The first is about 100 steps. It’s pretty much straight up except for the final section which starts to curve over the top of the rockface. At times getting your footing on the ladder is a little tricky because the rungs are close to the rock. It also swings slightly as you make your way up.

It was a harrowing couple of minutes, but if you take your time and hold on nice and tight, it will be over before you know it. We certainly didn’t hear any dubious creaking or feel like it was going to give way all of a sudden.

The second ladder is easier mainly because it’s a little shorter, not quite as steep and by this stage, we’d developed a small amount of confidence.

At the top of the ladders, you’ll most likely be confronted by local Basotho people asking for money or food. They don’t know much English, so their requests can sound a little gruff. We were told not to give them money, so we made sure we had some nuts and apples to give them. This seemed to do the trick.

Once at the top, the walk to Tugela Falls is easy, but a map is very helpful. See the instructions below.

Drakensberg Amphitheatre Tugela Falls hike


The hike to the summit of the Drakensberg Amphitheatre begins at Sentinel Car Park where you must pay R90 per person hiking permit in cash. The path is obvious and heads south for 1 km before it begins to get steeper and zigzags up towards the massive basalt rock of Sentinel Peak.

Take the short detour to the Sentinel Peak lookout, marked on our map below – the views are magnificent. Backtrack from the lookout and work your way anti-clockwise around the base of Sentinel Peak.

There are a couple of tricky (very short) traverses, a 4 step ladder, and one or two or three short exposed sections. After about 1 hour 40 minutes there is a large gully on your left and a sign laying on the ground saying that the chain ladders are closed (they were not).

It’s at the point where you need to decide if you are going to turn right to take the chain ladders or left to go up via Kloof Gully.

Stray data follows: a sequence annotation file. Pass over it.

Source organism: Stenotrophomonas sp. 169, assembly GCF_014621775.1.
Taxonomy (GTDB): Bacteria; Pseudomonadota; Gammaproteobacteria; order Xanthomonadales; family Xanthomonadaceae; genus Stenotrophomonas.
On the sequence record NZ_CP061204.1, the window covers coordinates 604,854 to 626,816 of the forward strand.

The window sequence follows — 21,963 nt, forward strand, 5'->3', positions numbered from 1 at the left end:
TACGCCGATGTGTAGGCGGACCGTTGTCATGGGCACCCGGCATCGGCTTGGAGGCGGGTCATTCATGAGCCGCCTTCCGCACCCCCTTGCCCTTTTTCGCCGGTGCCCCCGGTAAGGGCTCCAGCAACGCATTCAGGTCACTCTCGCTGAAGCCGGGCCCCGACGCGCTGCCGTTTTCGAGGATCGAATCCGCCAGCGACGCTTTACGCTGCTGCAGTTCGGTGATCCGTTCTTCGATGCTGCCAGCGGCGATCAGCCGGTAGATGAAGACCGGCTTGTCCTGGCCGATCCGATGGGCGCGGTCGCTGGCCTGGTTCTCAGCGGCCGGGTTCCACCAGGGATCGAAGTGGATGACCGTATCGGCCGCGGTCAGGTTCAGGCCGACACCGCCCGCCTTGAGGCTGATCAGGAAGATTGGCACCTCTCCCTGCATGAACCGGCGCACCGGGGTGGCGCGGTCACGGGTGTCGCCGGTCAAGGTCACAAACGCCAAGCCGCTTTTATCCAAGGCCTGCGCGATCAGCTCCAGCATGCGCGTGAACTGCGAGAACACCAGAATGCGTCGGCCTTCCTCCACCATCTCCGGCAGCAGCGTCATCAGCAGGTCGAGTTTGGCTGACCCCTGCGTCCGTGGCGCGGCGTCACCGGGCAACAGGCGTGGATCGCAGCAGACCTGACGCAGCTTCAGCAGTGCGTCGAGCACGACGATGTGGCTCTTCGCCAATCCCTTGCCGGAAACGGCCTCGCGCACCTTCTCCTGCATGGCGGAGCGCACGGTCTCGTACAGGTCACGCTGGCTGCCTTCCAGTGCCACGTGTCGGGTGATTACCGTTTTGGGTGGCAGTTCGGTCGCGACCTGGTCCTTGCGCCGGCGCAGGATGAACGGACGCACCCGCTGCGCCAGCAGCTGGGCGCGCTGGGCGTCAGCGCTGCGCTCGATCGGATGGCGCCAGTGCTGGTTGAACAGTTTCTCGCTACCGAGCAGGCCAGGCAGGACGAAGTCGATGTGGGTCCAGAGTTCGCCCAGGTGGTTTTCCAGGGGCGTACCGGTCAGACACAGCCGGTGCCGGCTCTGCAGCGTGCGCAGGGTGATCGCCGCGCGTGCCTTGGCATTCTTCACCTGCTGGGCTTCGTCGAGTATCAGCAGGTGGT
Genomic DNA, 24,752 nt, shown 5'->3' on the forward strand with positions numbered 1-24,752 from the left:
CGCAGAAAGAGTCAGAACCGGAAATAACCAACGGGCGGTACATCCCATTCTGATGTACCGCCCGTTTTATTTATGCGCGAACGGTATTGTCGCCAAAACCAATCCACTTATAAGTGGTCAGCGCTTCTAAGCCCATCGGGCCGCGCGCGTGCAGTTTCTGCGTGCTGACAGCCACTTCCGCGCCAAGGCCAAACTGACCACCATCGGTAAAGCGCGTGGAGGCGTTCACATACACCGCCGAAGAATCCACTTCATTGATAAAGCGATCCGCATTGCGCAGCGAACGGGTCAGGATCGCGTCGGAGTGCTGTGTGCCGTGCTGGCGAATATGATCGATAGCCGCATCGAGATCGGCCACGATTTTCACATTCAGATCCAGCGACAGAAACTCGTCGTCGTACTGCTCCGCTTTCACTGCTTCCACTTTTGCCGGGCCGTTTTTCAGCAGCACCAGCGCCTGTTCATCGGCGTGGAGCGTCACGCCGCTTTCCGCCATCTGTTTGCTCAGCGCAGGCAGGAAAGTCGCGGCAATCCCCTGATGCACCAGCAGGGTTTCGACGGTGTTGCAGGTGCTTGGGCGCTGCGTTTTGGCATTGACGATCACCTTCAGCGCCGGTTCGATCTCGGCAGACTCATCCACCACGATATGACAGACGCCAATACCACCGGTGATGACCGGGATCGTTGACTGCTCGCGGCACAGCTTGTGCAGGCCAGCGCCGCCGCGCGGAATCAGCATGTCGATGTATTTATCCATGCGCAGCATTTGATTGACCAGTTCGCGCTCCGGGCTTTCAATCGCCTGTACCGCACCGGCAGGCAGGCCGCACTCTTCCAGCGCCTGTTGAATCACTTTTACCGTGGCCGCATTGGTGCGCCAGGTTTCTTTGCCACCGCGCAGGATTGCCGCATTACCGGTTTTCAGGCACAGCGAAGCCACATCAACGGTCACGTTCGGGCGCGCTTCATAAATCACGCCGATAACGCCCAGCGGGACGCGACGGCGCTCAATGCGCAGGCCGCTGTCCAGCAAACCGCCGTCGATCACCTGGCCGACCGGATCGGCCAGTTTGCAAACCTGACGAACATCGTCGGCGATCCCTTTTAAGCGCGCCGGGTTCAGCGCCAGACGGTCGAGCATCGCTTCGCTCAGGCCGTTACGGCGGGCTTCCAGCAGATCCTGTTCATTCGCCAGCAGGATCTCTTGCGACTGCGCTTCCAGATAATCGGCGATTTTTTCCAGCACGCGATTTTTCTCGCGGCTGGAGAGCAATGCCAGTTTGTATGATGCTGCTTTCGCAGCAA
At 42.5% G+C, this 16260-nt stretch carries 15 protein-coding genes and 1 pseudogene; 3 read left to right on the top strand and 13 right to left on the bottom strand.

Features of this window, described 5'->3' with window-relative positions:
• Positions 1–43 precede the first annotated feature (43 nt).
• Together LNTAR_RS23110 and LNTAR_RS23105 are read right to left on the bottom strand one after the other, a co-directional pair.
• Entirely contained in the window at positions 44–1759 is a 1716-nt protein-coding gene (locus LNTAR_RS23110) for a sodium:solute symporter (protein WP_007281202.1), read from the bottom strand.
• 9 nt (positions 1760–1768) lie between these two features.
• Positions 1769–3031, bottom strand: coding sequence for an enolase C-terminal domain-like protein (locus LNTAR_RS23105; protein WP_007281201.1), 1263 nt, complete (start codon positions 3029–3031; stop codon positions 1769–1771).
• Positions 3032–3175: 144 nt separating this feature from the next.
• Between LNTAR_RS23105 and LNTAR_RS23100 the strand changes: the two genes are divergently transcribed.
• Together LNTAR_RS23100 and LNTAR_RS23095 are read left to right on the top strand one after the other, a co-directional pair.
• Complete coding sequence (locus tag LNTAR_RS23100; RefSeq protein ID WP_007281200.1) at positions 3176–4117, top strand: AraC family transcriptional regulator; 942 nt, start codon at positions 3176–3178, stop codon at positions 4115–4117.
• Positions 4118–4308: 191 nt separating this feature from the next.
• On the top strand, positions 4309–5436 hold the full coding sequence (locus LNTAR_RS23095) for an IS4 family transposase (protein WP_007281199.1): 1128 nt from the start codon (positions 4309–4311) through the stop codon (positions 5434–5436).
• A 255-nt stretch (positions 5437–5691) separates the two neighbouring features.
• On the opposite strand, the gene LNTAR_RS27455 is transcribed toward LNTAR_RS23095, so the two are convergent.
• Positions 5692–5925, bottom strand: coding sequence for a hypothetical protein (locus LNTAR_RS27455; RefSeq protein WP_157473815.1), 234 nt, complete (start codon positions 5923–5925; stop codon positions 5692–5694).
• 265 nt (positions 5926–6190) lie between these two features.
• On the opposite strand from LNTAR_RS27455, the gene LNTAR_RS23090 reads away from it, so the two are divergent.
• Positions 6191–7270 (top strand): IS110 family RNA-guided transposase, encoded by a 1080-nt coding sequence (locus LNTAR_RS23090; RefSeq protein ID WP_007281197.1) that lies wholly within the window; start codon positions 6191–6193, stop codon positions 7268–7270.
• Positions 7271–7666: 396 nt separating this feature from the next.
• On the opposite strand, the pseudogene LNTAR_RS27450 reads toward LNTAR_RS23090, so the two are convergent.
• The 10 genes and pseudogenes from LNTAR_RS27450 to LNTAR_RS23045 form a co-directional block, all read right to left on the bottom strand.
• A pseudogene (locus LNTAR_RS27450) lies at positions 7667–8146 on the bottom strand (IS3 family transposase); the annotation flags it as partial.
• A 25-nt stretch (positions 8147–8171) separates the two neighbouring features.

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If you are ok with heights, then the chain ladder route is much easier.

The path up to them is gradual and most of the ascent is taken care of by the ladders. They can, however, be nerve-wracking. You need to climb two sections. The first one is almost twice the length (about 100 steps) of the second one (about 50 steps).

Once you reach the top of the ladders, the trail rises steeply for a short distance to a cairn. It is then an easy walk across the flat top of the Drakensberg Amphitheatre (3,000m) to where the Tugela falls drop over the cliff edge.

In total, this route is about 6 km (one-way) and takes around 2 hours and 40 minutes from the car park. This is the way we went.


If the chain ladders are not for you, the other option is to go up via the Kloof Gully route. It’s physically more demanding scrambling up a steep narrow gully over rocky boulders but avoids the emotional stress of clambering up the ladders.

Exiting the gully (3140m) you wind your way around the flat top of the amphitheatre to the Tugela Falls. This route takes an extra half hour up and an extra half an hour back and adds another 100 m of ascent and descent. It is about 6 km (one-way), taking just over 3 hours from the car park.

Drakensberg Amphitheatre Tugela Falls hike


Whether you come up over the ladders or scramble up the gully, once at the top the rest of the hike is an easy, completely flat walk to the Tugela Falls. The path, however, is not that clear.